Mustonen, A., Hielscher, E., Miettunen, J., Denissoff, A., Alakokkare, A., Scott, J., & Niemelä, S. (2021). Adolescent cannabis use, depression and anxiety disorders in the Northern Finland Birth Cohort 1986. BJPsych Open, 7(4), E137. doi:10.1192/bjo.2021.967
Adolescent cannabis use, depression and anxiety disorders in the Northern Finland Birth Cohort 1986
|Author:||Mustonen, Antti1,2,3; Hielscher, Emily4,5,6; Miettunen, Jouko2,7;|
1Faculty of Medicine and Health Technology, Tampere University, Finland
2Center for Life Course Health Research, University of Oulu, Finland
3Department of Psychiatry, Seinäjoki Central Hospital, Finland
4QIMR Berghofer Medical Research Institute, Australia
5School of Public Health, Faculty of Medicine, The University of Queensland, Australia
6Queensland Centre for Mental Health Research, Australia
7Medical Research Center Oulu, Oulu University Hospital and University of Oulu, Finland
8Department of Psychiatry, University of Turku, Finland
9Metro North Mental Health Service, Australia
10Addiction Psychiatry Unit, Department of Psychiatry, Turku University Hospital, Finland
|Online Access:||PDF Full Text (PDF, 0.5 MB)|
|Persistent link:|| http://urn.fi/urn:nbn:fi-fe202201144811
Cambridge University Press,
|Publish Date:|| 2022-01-14
Background: Cannabis use has been associated with increased risk of psychiatric disorders. However, associations between adolescent cannabis use, depression and anxiety disorders are inconsistently reported in longitudinal samples.
Aims: To study associations of adolescent cannabis use with depression and anxiety disorders.
Method: We used data from the Northern Finland Birth Cohort 1986, linked to nationwide registers, to study the association between adolescent cannabis use and depression and anxiety disorders until 33 years of age (until 2018).
Results: We included 6325 participants (48.8% male) in the analyses; 352 (5.6%) participants reported cannabis use until 15–16 years of age. By the end of the follow-up, 583 (9.2%) participants were diagnosed with unipolar depression and 688 (10.9%) were diagnosed with anxiety disorder. Cannabis use in adolescence was associated with an increased risk of depression and anxiety disorders in crude models. After adjusting for parental psychiatric disorder, baseline emotional and behavioural problems, demographic factors and other substance use, using cannabis five or more times was associated with increased risk of anxiety disorders (hazard ratio 2.01, 95% CI 1.15–3.82), and using cannabis once (hazard ratio 1.93, 95% CI 1.30–2.87) or two to four times (hazard ratio 2.02, 95% CI 1.24–3.31) was associated with increased risk of depression.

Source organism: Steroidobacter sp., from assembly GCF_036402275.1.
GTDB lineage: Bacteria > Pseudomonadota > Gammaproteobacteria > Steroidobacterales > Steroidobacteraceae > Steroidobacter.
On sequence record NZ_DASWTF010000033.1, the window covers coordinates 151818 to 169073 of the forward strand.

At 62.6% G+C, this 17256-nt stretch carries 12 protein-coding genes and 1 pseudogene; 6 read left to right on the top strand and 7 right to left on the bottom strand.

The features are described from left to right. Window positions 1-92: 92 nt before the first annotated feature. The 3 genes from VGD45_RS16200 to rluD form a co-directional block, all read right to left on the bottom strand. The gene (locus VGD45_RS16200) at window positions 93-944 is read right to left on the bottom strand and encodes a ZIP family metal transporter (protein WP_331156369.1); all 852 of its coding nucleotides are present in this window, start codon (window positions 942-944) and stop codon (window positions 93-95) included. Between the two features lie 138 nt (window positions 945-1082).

Conclusions: Cannabis use in adolescence was associated with an increased risk of future depression and anxiety disorders. Further research is needed to clarify if this is a causal association, which could then inform public health messages about the use of cannabis in adolescence.
|Type of Publication:||
A1 Journal article – refereed
|Field of Science:||
3142 Public health care science, environmental and occupational health
3124 Neurology and psychiatry
The Northern Finland Birth Cohort 1986 study is funded by EU QLG1-CT-2000-01643 (EUROBLCS) grant number E51560; NorFA grant numbers 731, 20056 and 30167; and NIH 2000 G DF682 grant number 50945. For this study, A.M. received funding from Emil Aaltonen Foundation, and S.N. received funding from the Juho Vainio Foundation and Sohlberg Foundation. A.D. received funding from the Juho Vainio foundation. J.G.S. is supported by a National Health and Medical Research Council Practitioner Fellowship (number APP1105807). The funders did not have role in the design or conduct of the study, interpretation of the data, final approval of the manuscript or decision to submit this manuscript for publication.
© The Author(s), 2021. Published by Cambridge University Press on behalf of the Royal College of Psychiatrists. This is an Open Access article, distributed under the terms of the Creative Commons Attribution licence (http://creativecommons.org/licenses/by/4.0/), which permits unrestricted re-use, distribution, and reproduction in any medium, provided the original work is properly cited.